News, events and schools' information for families across Bristol

Ian Waller enjoys a magical family night out to enjoy a new version of this Roald Dahl classic

We were so excited about this one! An absolute classic of a children’s tale by one of the master story writers brought to the stage of best theatre in town. And the wonderful news is that it was magical, fun, clever and just a great family night out!

For us, a trip to the Bristol Hippodrome generally starts with a visit to the Rendezvous fish and chip shop just around the corner from the theatre, and over our meals we were trying to work out how Charlie and the Chocolate Factory – tasting rooms, chocolate rivers, the great glass elevators and all – could possibly be transferred to the stage… There was no need to worry – this is a super-clever production that conjures the story with a cracking mix of old school stagecraft and hi-tech wizardry.

Photo Johan Persson

Right from the start, the stage sets are superb. We meet Charlie, played with such energy, charm and skill by Isaac Sugden, scouring the rubbish dump for treasures to bring home to his beloved grandparents. And there’s so much to find – a clock that doesn’t work (“Just perfect for letting me know what time it isn’t!”), a single woolley glove and a book with missing pages that will stop a spring on the double bed that his grandparents all share, from sticking out!

Of course, the real adventure starts with the announcement that master chocolate maker Willy Wonka has placed five golden tickets in his bars of chocolate, and the finders of prizes will win a visit to his magical chocolate factory.

The rest is a well-loved story perfectly crafted for the stage with so many high points. Among the highest of these is young Isaac. He brings the stage to life with his every entry and you can just feel the love he has for his hard working mum and doting grandparents. Hugely impressive too is that when he sings you can hear every word – a trait not always evident in stage musicals.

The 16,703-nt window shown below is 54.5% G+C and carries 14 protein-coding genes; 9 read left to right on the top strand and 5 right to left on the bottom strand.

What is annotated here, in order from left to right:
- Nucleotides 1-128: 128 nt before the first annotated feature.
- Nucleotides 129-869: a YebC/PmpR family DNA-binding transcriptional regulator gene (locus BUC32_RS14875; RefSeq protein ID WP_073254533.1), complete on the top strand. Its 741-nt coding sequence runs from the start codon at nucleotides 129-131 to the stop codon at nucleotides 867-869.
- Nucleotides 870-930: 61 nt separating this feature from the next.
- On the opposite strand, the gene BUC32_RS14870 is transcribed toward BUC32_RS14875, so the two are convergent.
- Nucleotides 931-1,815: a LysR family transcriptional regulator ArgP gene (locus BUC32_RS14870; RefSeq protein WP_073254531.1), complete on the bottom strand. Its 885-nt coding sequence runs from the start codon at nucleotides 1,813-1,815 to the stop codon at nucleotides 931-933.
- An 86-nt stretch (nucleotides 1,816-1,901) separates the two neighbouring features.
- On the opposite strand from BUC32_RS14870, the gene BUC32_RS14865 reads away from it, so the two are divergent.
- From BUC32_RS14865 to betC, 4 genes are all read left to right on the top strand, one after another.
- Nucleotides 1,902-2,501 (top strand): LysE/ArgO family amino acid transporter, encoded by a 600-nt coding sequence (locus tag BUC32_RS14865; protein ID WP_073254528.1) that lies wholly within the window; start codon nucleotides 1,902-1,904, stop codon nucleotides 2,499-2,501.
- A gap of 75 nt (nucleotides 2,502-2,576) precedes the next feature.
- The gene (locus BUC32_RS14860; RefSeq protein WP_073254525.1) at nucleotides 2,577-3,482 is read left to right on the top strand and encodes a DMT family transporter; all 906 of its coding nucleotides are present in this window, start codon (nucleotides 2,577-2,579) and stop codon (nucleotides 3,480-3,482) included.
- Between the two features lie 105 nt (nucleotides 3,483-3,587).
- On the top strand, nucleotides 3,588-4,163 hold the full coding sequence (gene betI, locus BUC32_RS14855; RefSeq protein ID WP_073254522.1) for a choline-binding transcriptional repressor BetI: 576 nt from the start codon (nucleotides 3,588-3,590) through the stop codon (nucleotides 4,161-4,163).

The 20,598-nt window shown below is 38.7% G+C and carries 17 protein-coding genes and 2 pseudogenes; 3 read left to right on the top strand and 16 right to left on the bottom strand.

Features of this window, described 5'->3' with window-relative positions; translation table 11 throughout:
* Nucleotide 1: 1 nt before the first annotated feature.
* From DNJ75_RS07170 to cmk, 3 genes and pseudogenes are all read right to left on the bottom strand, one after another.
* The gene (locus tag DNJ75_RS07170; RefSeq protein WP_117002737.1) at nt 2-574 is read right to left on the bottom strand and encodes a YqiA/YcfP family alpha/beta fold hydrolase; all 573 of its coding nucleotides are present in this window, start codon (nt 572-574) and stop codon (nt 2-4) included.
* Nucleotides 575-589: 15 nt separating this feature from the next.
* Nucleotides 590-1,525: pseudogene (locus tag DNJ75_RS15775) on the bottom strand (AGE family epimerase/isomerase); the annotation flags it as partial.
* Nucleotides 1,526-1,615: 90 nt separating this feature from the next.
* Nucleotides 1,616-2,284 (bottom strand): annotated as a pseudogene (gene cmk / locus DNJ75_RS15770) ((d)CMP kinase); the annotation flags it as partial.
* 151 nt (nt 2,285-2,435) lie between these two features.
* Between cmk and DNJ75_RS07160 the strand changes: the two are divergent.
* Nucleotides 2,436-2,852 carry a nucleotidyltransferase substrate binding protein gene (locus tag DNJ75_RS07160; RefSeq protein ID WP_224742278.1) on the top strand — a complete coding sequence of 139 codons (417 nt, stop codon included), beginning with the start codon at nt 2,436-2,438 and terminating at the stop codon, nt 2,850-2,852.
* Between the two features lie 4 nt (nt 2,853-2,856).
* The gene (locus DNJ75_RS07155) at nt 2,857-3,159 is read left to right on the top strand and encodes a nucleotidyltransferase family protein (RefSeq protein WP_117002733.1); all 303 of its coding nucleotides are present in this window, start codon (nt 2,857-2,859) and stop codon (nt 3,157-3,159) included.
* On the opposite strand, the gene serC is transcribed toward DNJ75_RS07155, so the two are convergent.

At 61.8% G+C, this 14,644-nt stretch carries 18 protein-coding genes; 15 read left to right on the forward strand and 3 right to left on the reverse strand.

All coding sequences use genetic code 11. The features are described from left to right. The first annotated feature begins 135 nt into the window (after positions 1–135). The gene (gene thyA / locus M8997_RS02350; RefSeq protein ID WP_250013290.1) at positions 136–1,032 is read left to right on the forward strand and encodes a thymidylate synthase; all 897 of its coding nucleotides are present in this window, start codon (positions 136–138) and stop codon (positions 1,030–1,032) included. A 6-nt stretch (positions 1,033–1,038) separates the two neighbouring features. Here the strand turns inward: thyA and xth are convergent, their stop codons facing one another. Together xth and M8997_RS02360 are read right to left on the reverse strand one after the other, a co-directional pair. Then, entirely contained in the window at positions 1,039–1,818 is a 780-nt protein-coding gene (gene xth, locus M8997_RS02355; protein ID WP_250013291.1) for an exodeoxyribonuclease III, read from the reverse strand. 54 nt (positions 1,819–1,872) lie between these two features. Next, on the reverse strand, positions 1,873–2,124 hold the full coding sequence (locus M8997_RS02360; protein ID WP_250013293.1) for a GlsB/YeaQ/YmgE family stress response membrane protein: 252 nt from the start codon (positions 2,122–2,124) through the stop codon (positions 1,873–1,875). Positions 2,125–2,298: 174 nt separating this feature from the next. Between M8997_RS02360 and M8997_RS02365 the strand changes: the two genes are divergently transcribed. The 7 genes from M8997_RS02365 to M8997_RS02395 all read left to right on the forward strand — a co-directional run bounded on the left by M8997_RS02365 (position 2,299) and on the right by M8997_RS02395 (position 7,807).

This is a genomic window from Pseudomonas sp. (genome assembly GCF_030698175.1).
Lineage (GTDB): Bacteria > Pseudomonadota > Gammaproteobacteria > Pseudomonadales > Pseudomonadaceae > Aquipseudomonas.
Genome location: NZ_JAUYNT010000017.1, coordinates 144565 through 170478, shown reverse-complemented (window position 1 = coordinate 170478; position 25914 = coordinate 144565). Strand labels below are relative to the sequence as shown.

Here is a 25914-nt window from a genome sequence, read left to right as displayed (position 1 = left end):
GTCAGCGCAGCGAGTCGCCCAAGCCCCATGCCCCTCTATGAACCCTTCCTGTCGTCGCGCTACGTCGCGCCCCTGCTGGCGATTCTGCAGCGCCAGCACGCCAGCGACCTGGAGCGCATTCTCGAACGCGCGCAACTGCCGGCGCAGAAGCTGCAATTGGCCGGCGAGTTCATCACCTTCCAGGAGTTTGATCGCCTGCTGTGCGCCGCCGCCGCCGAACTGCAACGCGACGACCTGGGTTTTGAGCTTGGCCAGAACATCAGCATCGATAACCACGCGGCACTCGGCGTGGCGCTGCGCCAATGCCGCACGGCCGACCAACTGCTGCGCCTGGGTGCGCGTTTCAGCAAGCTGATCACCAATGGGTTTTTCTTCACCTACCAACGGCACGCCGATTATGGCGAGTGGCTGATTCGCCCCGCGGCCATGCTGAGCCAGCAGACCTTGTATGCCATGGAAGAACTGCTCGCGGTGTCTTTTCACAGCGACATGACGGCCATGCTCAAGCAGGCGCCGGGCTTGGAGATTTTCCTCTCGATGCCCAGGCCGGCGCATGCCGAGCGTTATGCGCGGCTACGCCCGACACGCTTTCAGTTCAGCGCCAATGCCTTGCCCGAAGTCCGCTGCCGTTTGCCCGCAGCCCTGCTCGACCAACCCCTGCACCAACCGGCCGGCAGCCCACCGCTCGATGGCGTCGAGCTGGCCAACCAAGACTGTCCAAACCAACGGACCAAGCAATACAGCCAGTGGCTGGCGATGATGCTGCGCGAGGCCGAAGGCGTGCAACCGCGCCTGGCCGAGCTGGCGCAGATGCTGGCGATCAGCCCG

Photo Johan Persson

Around him, the grandparents are such fun, while his mum (Leonie Spilsbury), straining to look after them all on a diet of cabbage soup while working in the evenings at the laundrette, is an absolute star. In fact, talk about hard work, she even doubles up at Mrs Teavee, the long suffering mum of Mike Teavee, one of the less deserving of the golden ticket winners.

The slightly odd bit here was mum’s occasional use of sign language when no other family member lives with hearing challenges, and it was way too sporadic to benefit members of the audience.

While the performances are top drawer, a few of the songs do lack that pazz-zazz that makes them instantly memorable, while perhaps also going on a little too long. What’s more, while it’s great to build the tension, I couldn’t help but feel we had to wait too long to see inside Wonka’s world…

Photo Johan Persson

Still, there’s still so much to enjoy, particularly with the arrival of Mr Wonka – Gareth Snook. Snook’s is such a clever portrayal – a charming, colourful, magical extrovert, but with more than of sinister hint of something more. While his opening songs are so crammed full of words it makes it a challenge to make out what he’s saying, as the performance goes on, so the charisma shines.

Of course, the fun really starts when Charlie, his Grandpa Joe – just wonderfully played by Michael D’Cruze – and the cast of worldwide enfant terrible that make up the other golden ticket winners, explore the factory and each meet their so well-deserved fates. Along the way there’s the oompa loompas, given a modern age makeover as scary robotic servants fresh from a 1970s Doctor Who set, giant squirrels checking to see if the nuts – and children – are good or bad, and the best set of ons-stage special effects that give the whole production a thoroughly modern new look.

The result is entrancing – as the production goes on, so it gets better and better, with so much staying honest to the book and just a few subtle tweaks to add extra excitement.

So go, book your golden tickets now and look forward to an evening of pure imagination from the master storyteller, Roald Dahl, and a top class cast too!

Charlie And The Chocolate Factory runs at the Bristol Hippodrome until 8 October. For more details and to book tickets, go to